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Though it still hasn’t been accepted for the Winter Olympics, Speed Flying is gaining more traction (or should we say air?) every day among a new generation of extreme sports.

What is speed flying? Two words: parachute, skis. It was created by some needy extreme athletes – skydivers and paragliders who also had a love of skiing.

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There are currently an estimated 5,000 speed flyers worldwide, with most being around France and Switzerland. French mountaineers are generally credited with creating the sport in the 1970s when someone had the great idea of launching parachutes from snowbound cliffs on skis.

This was an era of swift experimentations among sky divers. Parachutes, meanwhile, evolved into larger, easier to launch wings now called paragliders. More advances in materials arrived over the years, inspiring a new generation of speed flying pilots in France and America in the 1990s.

Then, foot-launched parachute slalom course competitions known as Blade Running (or Runner) competitions started in the Western United States in 1996, followed by the Blade Raid in 2005.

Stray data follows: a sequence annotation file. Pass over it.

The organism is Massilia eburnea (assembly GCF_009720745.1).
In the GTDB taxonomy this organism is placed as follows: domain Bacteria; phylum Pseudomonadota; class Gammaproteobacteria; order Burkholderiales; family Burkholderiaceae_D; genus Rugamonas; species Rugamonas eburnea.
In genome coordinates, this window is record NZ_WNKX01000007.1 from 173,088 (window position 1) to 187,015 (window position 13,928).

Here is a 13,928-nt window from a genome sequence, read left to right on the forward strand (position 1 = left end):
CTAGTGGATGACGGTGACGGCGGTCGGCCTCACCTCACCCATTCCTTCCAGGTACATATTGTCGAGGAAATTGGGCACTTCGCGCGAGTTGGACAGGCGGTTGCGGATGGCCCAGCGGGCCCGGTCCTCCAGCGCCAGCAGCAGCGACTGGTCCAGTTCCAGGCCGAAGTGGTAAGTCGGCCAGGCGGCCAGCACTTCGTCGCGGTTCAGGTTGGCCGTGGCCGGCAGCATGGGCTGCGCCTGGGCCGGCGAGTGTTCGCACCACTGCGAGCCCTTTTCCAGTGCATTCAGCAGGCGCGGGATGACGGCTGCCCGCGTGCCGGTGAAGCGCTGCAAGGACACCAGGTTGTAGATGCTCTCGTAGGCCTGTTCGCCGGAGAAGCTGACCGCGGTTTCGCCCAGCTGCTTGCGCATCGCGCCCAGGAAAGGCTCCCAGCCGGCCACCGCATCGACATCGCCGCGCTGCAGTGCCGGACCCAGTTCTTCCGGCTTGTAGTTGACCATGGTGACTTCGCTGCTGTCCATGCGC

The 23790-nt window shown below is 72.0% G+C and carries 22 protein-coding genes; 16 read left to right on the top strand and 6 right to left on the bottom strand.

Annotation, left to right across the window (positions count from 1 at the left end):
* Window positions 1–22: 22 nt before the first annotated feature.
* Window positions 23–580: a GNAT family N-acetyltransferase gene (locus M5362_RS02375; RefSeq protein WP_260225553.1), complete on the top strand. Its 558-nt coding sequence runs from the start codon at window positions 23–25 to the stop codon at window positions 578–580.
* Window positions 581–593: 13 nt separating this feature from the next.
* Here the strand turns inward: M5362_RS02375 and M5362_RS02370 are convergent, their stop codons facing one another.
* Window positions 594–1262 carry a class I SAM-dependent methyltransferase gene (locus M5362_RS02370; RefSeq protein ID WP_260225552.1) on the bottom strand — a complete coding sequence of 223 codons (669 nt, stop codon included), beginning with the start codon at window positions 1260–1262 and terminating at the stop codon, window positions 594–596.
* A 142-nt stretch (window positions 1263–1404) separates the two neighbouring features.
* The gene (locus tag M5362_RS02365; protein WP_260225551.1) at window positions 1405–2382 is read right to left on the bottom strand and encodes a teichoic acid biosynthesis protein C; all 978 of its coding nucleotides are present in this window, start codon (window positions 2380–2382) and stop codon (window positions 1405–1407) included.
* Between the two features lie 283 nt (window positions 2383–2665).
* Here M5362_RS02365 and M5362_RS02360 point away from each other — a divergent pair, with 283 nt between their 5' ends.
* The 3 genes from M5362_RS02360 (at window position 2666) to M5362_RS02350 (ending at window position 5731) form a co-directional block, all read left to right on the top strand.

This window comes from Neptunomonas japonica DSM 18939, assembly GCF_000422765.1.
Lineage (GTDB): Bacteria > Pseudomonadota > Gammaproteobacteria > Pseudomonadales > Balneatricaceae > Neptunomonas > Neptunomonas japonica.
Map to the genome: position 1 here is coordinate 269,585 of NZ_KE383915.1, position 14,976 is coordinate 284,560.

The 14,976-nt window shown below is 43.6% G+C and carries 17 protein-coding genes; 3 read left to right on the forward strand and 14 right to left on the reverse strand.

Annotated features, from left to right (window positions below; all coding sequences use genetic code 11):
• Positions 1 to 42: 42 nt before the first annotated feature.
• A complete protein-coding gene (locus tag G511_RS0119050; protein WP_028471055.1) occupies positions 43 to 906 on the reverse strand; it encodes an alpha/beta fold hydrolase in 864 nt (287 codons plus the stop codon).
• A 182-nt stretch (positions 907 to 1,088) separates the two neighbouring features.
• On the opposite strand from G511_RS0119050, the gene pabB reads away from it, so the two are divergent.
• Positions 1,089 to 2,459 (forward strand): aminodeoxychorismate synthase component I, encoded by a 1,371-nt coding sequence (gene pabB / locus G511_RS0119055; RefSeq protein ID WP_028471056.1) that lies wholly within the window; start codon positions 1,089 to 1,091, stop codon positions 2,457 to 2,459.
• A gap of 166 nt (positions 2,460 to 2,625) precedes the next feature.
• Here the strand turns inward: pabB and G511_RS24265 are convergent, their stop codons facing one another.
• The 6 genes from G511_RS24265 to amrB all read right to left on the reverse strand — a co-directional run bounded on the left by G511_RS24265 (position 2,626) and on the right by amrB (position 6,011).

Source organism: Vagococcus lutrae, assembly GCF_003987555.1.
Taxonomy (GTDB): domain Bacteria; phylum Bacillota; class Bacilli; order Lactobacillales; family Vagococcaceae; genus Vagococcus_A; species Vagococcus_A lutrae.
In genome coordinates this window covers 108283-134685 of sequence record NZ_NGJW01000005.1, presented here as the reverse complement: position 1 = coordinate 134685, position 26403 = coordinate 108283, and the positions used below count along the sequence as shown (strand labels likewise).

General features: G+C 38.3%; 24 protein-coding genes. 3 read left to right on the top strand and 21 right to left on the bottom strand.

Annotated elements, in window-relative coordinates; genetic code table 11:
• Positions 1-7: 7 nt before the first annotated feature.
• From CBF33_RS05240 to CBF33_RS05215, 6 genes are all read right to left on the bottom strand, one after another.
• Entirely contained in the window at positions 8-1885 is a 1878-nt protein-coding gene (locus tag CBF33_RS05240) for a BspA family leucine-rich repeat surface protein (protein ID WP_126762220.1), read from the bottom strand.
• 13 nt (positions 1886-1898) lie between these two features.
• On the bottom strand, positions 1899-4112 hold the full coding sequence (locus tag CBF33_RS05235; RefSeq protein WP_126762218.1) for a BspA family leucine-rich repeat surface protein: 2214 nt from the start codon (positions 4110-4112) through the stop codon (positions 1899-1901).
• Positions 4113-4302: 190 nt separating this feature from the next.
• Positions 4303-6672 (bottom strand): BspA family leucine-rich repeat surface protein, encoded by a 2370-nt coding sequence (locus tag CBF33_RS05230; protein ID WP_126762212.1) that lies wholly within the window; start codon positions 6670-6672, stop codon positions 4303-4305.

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Americans took the sport to the next level, with an American team of stunt parachutists making videos skimming mountain slopes in the Alps from 2001 to 2002. One team member opened the first ‘Ground Launching School’ for foot-launched parachutes in 2004 in California, USA.

Yes, it’s extremely dangerous. But that’s why it’s called an extreme sport, right? Wings can reach speeds in excess of 100 mph in the hands of the top speed flyers but normally are flown in the 35 to 70 mph range. But unlike paragliding, you don’t have a reserve/safety parachute if anything goes wrong.

Repeat: there’s no reserve chute.

To sober you up just a tad, check out this speed flying “accidents compilation.” Then decide if it’s right for you. Godspeed.